ALAMOSA — The brilliantly painted history wall on an unassuming adobe building in Alamosa holds the key to what is inside. The San Luis Valley Museum houses the rich history of the San Luis Valley and has unique artifacts from beyond the Valley.
The San Luis Valley Museum was originally a block north of its present location, the site of the first jail in Alamosa. In 2005, Ralph Outcalt, who built the new Stampede building and owned the gas station across the street, donated that building on 401 Hunt Ave., where the San Luis Valley Museum has been ever since.
Ian Wilkerson painted the history wall in 2010, using so many layers of epoxy glue that the paintings are ingrained into the wall. By the front door, Joyce Henrie of Tango Forest Studios in Blanca painted a tree of life with roots of all the peoples that have inhabited and been part of the San Luis Valley.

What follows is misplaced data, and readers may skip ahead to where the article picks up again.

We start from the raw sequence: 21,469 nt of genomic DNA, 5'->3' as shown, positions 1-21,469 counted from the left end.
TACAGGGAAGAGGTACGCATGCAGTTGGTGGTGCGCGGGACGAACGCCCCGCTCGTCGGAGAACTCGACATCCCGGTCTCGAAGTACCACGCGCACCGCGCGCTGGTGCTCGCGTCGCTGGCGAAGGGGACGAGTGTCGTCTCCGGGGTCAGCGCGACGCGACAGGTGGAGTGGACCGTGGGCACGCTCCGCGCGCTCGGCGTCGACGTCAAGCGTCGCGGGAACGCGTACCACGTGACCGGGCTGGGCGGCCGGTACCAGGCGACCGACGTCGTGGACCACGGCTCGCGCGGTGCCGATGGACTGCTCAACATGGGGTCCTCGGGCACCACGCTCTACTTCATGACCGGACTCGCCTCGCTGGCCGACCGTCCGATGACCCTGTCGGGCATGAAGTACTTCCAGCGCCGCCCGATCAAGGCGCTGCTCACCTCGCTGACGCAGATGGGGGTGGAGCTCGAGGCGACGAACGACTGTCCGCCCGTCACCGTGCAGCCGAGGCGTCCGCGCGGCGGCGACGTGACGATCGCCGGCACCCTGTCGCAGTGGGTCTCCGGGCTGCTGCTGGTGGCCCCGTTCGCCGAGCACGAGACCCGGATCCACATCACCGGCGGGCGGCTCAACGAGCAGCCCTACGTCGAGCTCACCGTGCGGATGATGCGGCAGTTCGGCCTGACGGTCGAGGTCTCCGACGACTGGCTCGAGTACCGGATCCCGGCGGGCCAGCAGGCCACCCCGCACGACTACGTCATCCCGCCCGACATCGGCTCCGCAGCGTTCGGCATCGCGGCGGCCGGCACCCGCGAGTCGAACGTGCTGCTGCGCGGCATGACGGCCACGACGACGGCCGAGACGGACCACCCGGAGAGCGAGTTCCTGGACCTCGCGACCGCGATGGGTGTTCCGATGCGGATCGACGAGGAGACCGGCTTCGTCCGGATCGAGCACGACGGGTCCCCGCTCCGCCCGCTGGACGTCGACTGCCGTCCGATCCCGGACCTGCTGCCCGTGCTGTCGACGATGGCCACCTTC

The San Luis Valley Museum traces the history of the San Luis Valley, from the paleo-Indians of over 10,000 years ago to the Native American tribes that passed through the Valley, showing the strong Spanish influence of the Dutch, Japanese, German, Mormon, and Amish settlers. The Museum has an exhibit of lithostones, which are stones that have a musical quality — a 10,000-year-old version of the xylophone. There are also examples of Native American artifacts.
Zebulon Pike led an expedition through the San Luis Valley in 1807. After acquiring the Louisiana Purchase in 1803, Thomas Jefferson sent Pike to report on Spanish activity. The San Luis Valley Museum has an original journal of Capt. Pike, written from memory after he and his party were caught trespassing on the fort near Sanford, sent to Mexico, and then back to Louisiana.